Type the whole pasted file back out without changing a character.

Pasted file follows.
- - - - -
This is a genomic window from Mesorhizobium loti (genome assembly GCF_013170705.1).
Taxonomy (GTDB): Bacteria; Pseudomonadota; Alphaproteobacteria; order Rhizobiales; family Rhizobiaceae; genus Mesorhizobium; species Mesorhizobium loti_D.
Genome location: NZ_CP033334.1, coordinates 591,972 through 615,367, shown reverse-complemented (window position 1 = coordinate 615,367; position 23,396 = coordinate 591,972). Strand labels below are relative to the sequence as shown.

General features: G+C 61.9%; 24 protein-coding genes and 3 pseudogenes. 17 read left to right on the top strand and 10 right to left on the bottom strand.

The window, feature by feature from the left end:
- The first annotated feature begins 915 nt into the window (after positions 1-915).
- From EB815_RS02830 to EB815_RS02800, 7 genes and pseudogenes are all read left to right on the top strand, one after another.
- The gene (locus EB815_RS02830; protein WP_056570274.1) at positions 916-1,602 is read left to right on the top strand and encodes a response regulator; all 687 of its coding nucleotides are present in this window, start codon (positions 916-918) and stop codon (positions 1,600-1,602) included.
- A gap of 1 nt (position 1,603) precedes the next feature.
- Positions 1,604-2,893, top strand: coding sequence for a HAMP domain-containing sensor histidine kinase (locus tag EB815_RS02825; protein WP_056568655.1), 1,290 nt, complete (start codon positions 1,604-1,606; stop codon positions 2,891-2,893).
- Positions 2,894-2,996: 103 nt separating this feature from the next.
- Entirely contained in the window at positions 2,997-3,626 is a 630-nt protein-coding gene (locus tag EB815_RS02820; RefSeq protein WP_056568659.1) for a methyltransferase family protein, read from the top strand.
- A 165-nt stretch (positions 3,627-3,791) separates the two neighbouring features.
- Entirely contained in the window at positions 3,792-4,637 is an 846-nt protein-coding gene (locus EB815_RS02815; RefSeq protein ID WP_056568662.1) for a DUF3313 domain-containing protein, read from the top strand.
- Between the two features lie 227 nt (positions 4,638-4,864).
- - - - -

This is a genomic window from Mesorhizobium loti (genome assembly GCF_013170705.1).
Taxonomy (GTDB): Bacteria; Pseudomonadota; Alphaproteobacteria; order Rhizobiales; family Rhizobiaceae; genus Mesorhizobium; species Mesorhizobium loti_D.
Genome location: NZ_CP033334.1, coordinates 591,972 through 615,367, shown reverse-complemented (window position 1 = coordinate 615,367; position 23,396 = coordinate 591,972). Strand labels below are relative to the sequence as shown.

General features: G+C 61.9%; 24 protein-coding genes and 3 pseudogenes. 17 read left to right on the top strand and 10 right to left on the bottom strand.

The window, feature by feature from the left end:
- The first annotated feature begins 915 nt into the window (after positions 1-915).
- From EB815_RS02830 to EB815_RS02800, 7 genes and pseudogenes are all read left to right on the top strand, one after another.
- The gene (locus EB815_RS02830; protein WP_056570274.1) at positions 916-1,602 is read left to right on the top strand and encodes a response regulator; all 687 of its coding nucleotides are present in this window, start codon (positions 916-918) and stop codon (positions 1,600-1,602) included.
- A gap of 1 nt (position 1,603) precedes the next feature.
- Positions 1,604-2,893, top strand: coding sequence for a HAMP domain-containing sensor histidine kinase (locus tag EB815_RS02825; protein WP_056568655.1), 1,290 nt, complete (start codon positions 1,604-1,606; stop codon positions 2,891-2,893).
- Positions 2,894-2,996: 103 nt separating this feature from the next.
- Entirely contained in the window at positions 2,997-3,626 is a 630-nt protein-coding gene (locus tag EB815_RS02820; RefSeq protein WP_056568659.1) for a methyltransferase family protein, read from the top strand.
- A 165-nt stretch (positions 3,627-3,791) separates the two neighbouring features.
- Entirely contained in the window at positions 3,792-4,637 is an 846-nt protein-coding gene (locus EB815_RS02815; RefSeq protein ID WP_056568662.1) for a DUF3313 domain-containing protein, read from the top strand.
- Between the two features lie 227 nt (positions 4,638-4,864).